Over the years that I’ve been running my own businesses I’ve learned a lot. In particular I’ve learned that there are a lot of aspects of running a small business that I dislike, for example: I dislike giving credit – I’d rather run a cash business, than spend my time chasing payments; I’d rather sell hot dogs than bespoke software – everyone knows what they are getting when they buy a hot dog, whereas few people understand what they are buying when it comes to bespoke software; and I’d rather sell something that people need to buy, than something they want to buy, especially if it’s something they need to buy regularly.
Sadly there are few businesses that satisfy all of my criteria but becoming a driving instructor comes very close. It’s a cash business, everyone knows what one/two-hour driving lesson is and in this day and age nearly everyone ‘needs’ to be able to drive.
How to become a driving instructor
To become a driving instructor you’ll need to contact the Driving Standards Agency (DSA) and apply to become registered as a Potential Driving Instructor (PDI). Once you’ve done that you’ll need to take three parts of a qualifying exam, if you pass you’ll become an Approved Driving Instructor (ADI) and can they either start looking for some driving instructor jobs or better yet start your own business as a driving instructor.
Becoming a qualified driving instructor is just the first step though. Having qualified you’ll need acquire a suitable car for instructing in and arrange suitable insurance for both the car and you as a driving instructor. If you need more guidance on these topics you’ll find them covered in a number of driving instructor training courses.
Next find yourself a car. Think carefully about what car you get, there are a number of reasons for this:
- It’s your place of work, you’re going to spend most of your day sat in it – make sure you like it and are comfortable in the passenger seat.
- Your car is going to be one of the most important parts of your marketing, some people will be put off by a car that is too flashy, too girlie or too big. You’ll also benefit from a car in a colour and style that will be easy for sign-writers to brand for you.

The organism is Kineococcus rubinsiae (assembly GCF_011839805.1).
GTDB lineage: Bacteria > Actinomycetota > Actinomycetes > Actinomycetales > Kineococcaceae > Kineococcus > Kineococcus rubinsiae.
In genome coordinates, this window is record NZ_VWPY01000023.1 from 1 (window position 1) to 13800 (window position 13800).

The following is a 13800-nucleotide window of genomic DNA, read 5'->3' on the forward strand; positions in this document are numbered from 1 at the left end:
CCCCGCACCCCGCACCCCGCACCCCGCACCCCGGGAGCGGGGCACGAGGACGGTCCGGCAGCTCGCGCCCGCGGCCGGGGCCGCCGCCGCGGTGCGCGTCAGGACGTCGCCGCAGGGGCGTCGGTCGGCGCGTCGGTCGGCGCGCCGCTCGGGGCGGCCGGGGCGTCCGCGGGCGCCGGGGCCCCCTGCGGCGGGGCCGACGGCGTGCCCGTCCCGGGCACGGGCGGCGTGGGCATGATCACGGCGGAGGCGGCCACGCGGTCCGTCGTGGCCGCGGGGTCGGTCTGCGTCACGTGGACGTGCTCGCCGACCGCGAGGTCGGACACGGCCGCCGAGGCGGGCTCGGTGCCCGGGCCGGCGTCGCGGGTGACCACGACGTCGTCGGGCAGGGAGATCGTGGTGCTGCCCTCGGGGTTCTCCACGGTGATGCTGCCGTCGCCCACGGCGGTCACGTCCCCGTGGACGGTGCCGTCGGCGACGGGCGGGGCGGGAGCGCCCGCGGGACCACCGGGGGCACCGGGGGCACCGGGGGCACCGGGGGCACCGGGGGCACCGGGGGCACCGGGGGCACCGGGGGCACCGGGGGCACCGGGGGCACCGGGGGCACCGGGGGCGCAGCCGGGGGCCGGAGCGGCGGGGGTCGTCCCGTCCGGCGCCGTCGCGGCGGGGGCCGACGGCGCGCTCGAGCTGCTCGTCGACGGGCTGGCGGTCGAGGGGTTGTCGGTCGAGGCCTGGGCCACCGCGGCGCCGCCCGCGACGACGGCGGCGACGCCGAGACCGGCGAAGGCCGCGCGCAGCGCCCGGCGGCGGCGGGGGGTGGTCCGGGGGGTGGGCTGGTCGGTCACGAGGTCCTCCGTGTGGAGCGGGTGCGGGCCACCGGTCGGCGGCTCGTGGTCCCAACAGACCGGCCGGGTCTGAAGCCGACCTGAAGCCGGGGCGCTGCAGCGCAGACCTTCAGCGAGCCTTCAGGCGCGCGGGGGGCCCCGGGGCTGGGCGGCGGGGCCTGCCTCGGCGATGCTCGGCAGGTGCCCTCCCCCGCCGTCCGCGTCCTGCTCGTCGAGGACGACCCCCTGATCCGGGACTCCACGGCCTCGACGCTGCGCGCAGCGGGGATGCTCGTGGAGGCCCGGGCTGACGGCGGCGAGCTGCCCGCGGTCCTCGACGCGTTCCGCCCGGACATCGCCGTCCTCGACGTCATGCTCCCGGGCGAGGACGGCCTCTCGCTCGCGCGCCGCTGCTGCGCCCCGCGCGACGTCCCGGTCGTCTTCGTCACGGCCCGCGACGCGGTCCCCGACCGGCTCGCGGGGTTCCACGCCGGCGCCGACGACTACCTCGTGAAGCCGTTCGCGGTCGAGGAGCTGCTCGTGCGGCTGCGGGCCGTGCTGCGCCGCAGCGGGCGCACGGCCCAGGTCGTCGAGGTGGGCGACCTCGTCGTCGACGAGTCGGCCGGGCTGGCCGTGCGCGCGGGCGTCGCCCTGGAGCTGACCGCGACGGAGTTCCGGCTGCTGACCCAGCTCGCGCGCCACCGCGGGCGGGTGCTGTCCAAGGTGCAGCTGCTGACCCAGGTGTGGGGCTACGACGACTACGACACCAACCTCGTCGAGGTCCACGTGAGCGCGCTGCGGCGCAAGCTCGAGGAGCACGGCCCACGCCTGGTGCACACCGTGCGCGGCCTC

- Your car is also going to be your main cost, whether you purchases it outright or lease it the more expense the car the higher your costs. Equally you’re going to be using a lot of petrol/diesel so the more efficient the car and the cheaper it is to service the lower your running costs are going to be.
Marketing yourself as a driving instructor
Once you’re qualified and whilst you’re waiting for your car to be ready (you’ll probably have to buy a new car and have it converted to dual-controls) it’s time to begin marketing your new driving instruction business.
Firstly get some branding lined up for your car, keep the message simple i.e. name and phone number (and L plates etc as required by law). Make sure they are big enough to be seen from a distance.
Once you’ve done that make a start on the following list of marketing ideas:
- Get some business cards made up to hand out / leave in strategic places.
- Make some referral cards for students to give out to their friends – perhaps offer a free lesson for every friend they introduce.
- Get a simple website made and get it listed on Google Local and be sure to SEO it for local driving instructor related keywords.
- Ask for referrals from other businesses, friends and family.
And when you’ve done those check out my list of free marketing ideas for more inspiration.
- Become an Approved Driving Instructor: And Set Up Your Own Driving School
- Practical Business Skills for Driving Instructors: How to Set Up and Run Your Own Driving School
- The Driving Instructor’s Handbook